Colosseum

Colosseum

The Colosseum is probably the most impressive building of the Roman Empire. Originally known as the Flavian Amphitheater, it was the largest building of the era.

History

Emperor Vespasian, founder of the Flavian Dynasty, started construction of the Colosseum in 72 AD. It was completed in 80 AD, the year after Vespasian’s death. The huge amphitheater was built on the site of an artificial lake, part of Nero’s huge park in the center of Rome which also included the Golden House (Domus Aurea) and the nearby Colossus statue. This giant statue of Nero gave the building its current name.

The structure

The elliptical building is huge, measuring 188m by 156m and reaching a height of more than 48 meters (159 ft). The magnificent structure was clad in marble and 160 larger-than- life statues graced the arches on the upper floors.

The Colosseum could accommodate some 55,000 spectators who entered the building through no less than 80 entrances. Above the ground are four stories, the upper story contained seating for lower classes and women. The lowest story was preserved for prominent citizens. Below the ground were rooms with mechanical devices and cages containing wild animals. The cages could be hoisted, enabling the animals to appear in the middle of the arena.

The awning

The Colosseum was covered with an enormous awning known as the velarium. This protected the spectators from the sun. It was attached to large poles on top of the Colosseum and anchored to the ground by large ropes. A team of about one thousand men was used to install the awning.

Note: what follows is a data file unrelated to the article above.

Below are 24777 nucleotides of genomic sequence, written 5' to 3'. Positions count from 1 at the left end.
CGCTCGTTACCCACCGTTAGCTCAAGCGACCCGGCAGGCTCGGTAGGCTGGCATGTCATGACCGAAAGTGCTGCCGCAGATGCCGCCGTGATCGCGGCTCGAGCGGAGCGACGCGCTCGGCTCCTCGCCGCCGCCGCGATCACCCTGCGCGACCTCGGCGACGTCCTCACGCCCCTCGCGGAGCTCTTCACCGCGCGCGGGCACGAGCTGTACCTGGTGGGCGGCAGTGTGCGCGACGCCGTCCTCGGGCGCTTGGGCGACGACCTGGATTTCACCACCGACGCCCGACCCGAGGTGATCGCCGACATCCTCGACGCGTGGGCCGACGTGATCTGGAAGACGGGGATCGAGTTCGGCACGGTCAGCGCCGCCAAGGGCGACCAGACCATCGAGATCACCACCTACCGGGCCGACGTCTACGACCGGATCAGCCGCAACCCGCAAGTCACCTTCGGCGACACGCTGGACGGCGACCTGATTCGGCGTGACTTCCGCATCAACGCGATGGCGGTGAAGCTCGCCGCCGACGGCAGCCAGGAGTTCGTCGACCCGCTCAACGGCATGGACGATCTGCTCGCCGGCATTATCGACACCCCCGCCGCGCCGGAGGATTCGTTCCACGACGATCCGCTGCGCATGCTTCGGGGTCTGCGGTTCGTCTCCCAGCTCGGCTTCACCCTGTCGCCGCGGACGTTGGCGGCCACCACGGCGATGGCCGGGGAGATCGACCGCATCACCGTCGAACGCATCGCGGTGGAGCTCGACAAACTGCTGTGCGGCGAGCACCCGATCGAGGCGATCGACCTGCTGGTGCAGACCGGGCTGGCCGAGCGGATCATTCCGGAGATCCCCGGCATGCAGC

Games

Emperors used the Colosseum to entertain the public with free games. Those games were a symbol of prestige and power and they were a way for an emperor to increase his popularity. Games were held for a whole day or even several days in a row. They usually started with comical acts and displays of exotic animals and ended with fights to the death between animals and gladiators or between gladiators. These fighters were usually slaves, prisoners of war or condemned criminals. Sometimes free Romans and even emperors took part in the action.

The southern side of the Colosseum was felled by an earthquake in 847. Parts of the building – including the marble cladding – were later used for the construction of other landmark buildings such as the St. Peter’s Basilica and Palazzo Farnese.

Note

Location: Piazza del Colosseo, 00184 Rome

Nearby hotels: Hotel Savoy, Appia Antica Resort, Portrait Roma

Nearby sights: Arcibasilica di San Giovanni in Laterano, Pantheon, Borghese Gallery

Official website: http://archeoroma.beniculturali.it/en/archaeological-site/colosseum

Tel.: +39 06 39967700

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